World Economy

China Premier Defends Free Trade, Foreign Investments

China Premier Defends Free Trade, Foreign InvestmentsChina Premier Defends Free Trade, Foreign Investments

China will increase access to the service and manufacturing sectors, relax restrictions on foreign ownership, and treat Chinese and foreign companies on an equal basis, Premier Li Keqiang said Tuesday.

Li made the remarks when delivering a speech at the opening ceremony of the annual meeting of the New Champions 2017, also known as Summer Davos, in the northeastern coastal city of Dalian, Xinhua reported.

China will be proactive with opening up and create a business environment that is internationally competitive, Li said. To make it easier for foreigners to set up enterprises, China will test a process whereby Chinese and foreign companies can register at the same window, he said.

Domestic and foreign companies will also enjoy the same policy support when doing business in China. “All companies registered in China will be eligible to enjoy the same supportive policies that China offers in accordance with World Trade Organization rules to push forward the ‘Made in China 2025’ strategy and promote technological innovation,” he said.

Foreign companies are encouraged to use profits from the Chinese market to invest in China, he said, adding that should they want they can choose to take their profits out of China without any restrictions.

“(Foreign-funded firms), I believe, will reap generous profits if you reinvest what you earned here in China,” Li said.

China will also encourage multinational corporations to set up regional headquarters in China, and encourage foreign firms to invest more in central, western and northeastern China, the premier said.

The Chinese economy with its steady, long-term growth and gradual openness will generate more opportunities for other countries, and China will remain the most attractive destination worldwide for investment, Li said. In the next five years, China will import goods worth $8 trillion, he added.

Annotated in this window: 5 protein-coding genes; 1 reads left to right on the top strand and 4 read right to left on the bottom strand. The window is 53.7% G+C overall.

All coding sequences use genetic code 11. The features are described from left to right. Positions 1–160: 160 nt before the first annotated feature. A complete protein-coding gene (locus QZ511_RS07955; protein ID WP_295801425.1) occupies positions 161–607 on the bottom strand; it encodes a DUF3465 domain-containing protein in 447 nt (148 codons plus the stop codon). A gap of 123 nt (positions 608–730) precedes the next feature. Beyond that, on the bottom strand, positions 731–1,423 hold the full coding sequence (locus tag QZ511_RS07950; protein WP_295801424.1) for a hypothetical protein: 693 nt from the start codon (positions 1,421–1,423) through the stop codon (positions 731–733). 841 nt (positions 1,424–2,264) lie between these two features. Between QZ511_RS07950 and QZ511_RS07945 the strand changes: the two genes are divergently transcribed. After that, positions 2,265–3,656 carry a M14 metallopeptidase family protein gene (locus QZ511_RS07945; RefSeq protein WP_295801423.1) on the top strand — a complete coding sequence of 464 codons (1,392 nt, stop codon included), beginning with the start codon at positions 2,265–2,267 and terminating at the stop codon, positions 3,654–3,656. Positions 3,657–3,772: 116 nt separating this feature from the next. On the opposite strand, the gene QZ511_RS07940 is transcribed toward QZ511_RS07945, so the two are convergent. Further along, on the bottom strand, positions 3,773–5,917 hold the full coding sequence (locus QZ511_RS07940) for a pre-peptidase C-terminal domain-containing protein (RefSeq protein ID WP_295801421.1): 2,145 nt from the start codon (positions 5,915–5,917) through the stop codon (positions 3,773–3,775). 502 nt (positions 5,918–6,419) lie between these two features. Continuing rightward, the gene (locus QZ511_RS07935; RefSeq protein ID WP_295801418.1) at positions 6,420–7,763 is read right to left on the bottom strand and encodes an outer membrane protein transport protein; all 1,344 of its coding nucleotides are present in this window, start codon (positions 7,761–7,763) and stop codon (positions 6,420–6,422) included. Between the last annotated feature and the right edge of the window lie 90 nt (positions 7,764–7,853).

Li also tried to dispel concern about the rapid rise in Chinese debt since the 2008 crisis, which private sector analysts cite as the biggest potential risk to the world’s second-largest economy.

The Moody’s rating agency cut Beijing’s credit rating May 25 and the International Monetary Fund urged Beijing on June 14 to take faster action to get debt under control.

“In the financial sector there are some risks, but we have the ability to uphold the bottom line of no systemic financial risks,” Li said.

From Tuesday to Thursday, around 1,500 politicians, officials, entrepreneurs, scholars, and media representatives from over 90 countries and regions will discuss topics from inclusive growth to the new industrial revolution.

The meeting, themed “Achieving Inclusive Growth in the Fourth Industrial Revolution,” focuses on how technology and policy innovation can accelerate a more inclusive style of economic growth that prioritizes meaningful job creation and sustainable development.

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